Terry V. Ohio in Hindsight: The Perils of Predicting the Past

Article excerpt

Making a hit list of wrongly decided cases is fun and easy: mine includes Ex parte McCardle, the Slaughter-House Cases, Younger v. Harris, McCleskey v. Kemp, DeShaney v. Winnebago County, City of Los Angeles v. Lyons, Bowers v. Hardwick and others too numerous to mention. At first, I fancied that tracing the consequences of their obliteration would be easy too. I was sure I could show, for example, in straight linear progression, why Hans v. Louisiana should never have been decided, and how only good consequences (greater government accountability and a far more cogent eleventh amendment jurisprudence) would have followed. At the time, that seemed almost too easy, and so I decided to play the game using what seemed a harder case: Terry v. Ohio.(1) Now that I have given substantial thought to the possible consequences of Terry's obliteration, and have immersed myself in chaos theory for nearly a week,(2) I suspect that the argument in the other cases would have been more complex than I originally thought. As to Terry, the complexity of the analysis is daunting. It raises questions about many things: from the ways in which law professors use knowledge from other disciplines, to the feasibility of hindsight analysis, to the interactions among the many complex systems affected by constitutional rulemaking.

It's a tough call whether to obliterate Terry. The question can't be whether Terry was correct when decided, because there is no way, from our current vantage point, to ignore more than thirty years of evidence about how it has worked in practice. The rules of this game don't deprive us of our historical knowledge (indeed time travel was specifically mentioned) so the question must be: in light of what we know now, would we have been better off without the Terry decision? The question is complicated by the fact that during the time we were accruing evidence about the effects of stop and frisk, we were also gaining a less linear, more sophisticated understanding of the laws of cause and effect.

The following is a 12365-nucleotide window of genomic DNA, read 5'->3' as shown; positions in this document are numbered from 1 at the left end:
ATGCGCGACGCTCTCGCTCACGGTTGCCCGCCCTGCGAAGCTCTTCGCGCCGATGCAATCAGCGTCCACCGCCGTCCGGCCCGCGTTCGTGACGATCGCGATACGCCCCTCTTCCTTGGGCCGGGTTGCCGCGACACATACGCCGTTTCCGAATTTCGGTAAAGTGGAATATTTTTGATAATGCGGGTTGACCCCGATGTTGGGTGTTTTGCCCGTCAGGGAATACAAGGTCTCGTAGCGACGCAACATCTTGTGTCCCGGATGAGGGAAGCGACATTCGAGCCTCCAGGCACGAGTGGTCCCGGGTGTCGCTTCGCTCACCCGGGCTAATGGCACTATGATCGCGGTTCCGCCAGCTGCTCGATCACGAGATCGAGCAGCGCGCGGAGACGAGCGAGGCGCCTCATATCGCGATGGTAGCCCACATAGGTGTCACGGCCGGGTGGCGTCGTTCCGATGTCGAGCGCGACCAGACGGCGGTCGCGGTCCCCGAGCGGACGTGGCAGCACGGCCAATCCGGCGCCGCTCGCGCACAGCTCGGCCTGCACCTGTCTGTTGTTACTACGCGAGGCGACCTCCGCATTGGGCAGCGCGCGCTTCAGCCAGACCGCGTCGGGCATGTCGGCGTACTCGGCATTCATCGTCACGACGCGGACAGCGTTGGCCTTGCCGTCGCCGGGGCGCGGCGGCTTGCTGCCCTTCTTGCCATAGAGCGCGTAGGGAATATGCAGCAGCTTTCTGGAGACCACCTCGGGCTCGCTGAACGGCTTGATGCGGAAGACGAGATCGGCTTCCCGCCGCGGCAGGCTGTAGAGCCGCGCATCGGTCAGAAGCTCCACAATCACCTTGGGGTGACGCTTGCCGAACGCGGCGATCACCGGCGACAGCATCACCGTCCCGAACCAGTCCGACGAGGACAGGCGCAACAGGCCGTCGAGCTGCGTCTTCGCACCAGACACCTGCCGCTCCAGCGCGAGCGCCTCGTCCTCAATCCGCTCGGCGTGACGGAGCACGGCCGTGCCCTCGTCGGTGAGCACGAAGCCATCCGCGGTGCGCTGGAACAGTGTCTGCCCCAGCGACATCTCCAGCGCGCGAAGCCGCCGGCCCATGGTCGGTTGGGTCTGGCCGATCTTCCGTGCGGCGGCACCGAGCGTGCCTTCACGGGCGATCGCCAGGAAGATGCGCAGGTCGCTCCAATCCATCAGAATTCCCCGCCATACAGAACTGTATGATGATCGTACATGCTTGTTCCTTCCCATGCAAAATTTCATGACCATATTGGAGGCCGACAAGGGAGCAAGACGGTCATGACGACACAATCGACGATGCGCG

Chaos theory studies the behavior of dynamic systems, or systems that are not in constant equilibrium. It posits that in such systems, cause and effect are not linear or proportionate-instead, seemingly minor causal agents may lead to disproportionately major effects. The connection among forces in a system may even appear random, though over time more complex and subtle patterns may appear. But even these patterns will not be exactly duplicative because each recurrence takes place in a different environment. Moreover, individual systems do not exist in isolation, but are themselves part of a complex environment that is in a continual state of flux. Changes result from the interaction of many forces that are constantly changing, as are the interactions among them.(3)

It does seem that chaos theory offers some important lessons here. Take the question: what would have occurred if Terry had never been decided.(4) Several interdependent systems would be affected by this disturbance.(5) But before reviewing all the possible interactions, let's examine the choices before the Supreme Court in 1968.

Terry v. Ohio was widely viewed as a compromise. Civil libertarians had urged the Court to keep in place the traditional Fourth Amendment structure, which required that searches and seizures be accompanied by probable cause and either a warrant or an exception to the warrant requirement.(6) This path would most likely have meant holding stops and frisks invalid, since police with probable cause could simply arrest and perform a more intrusive search incident to arrest.(7) The Court's solution(8)--bringing the practice within the Fourth Amendment by severing the warrant clause from the reasonableness clause and holding that certain categories of police conduct need only be reasonable--was billed as a middle ground between the civil libertarian position and the position that stops and frisks weren't Fourth Amendment activity at all. …